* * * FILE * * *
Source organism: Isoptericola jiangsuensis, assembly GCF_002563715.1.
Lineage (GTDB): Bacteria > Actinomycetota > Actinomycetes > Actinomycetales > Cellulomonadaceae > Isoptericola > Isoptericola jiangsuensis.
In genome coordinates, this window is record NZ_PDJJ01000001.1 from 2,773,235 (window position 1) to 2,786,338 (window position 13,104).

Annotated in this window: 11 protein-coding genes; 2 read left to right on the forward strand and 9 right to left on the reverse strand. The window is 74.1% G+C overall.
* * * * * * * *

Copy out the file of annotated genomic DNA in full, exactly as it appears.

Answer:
Source organism: Isoptericola jiangsuensis, assembly GCF_002563715.1.
Lineage (GTDB): Bacteria > Actinomycetota > Actinomycetes > Actinomycetales > Cellulomonadaceae > Isoptericola > Isoptericola jiangsuensis.
In genome coordinates, this window is record NZ_PDJJ01000001.1 from 2,773,235 (window position 1) to 2,786,338 (window position 13,104).

Annotated in this window: 11 protein-coding genes; 2 read left to right on the forward strand and 9 right to left on the reverse strand. The window is 74.1% G+C overall.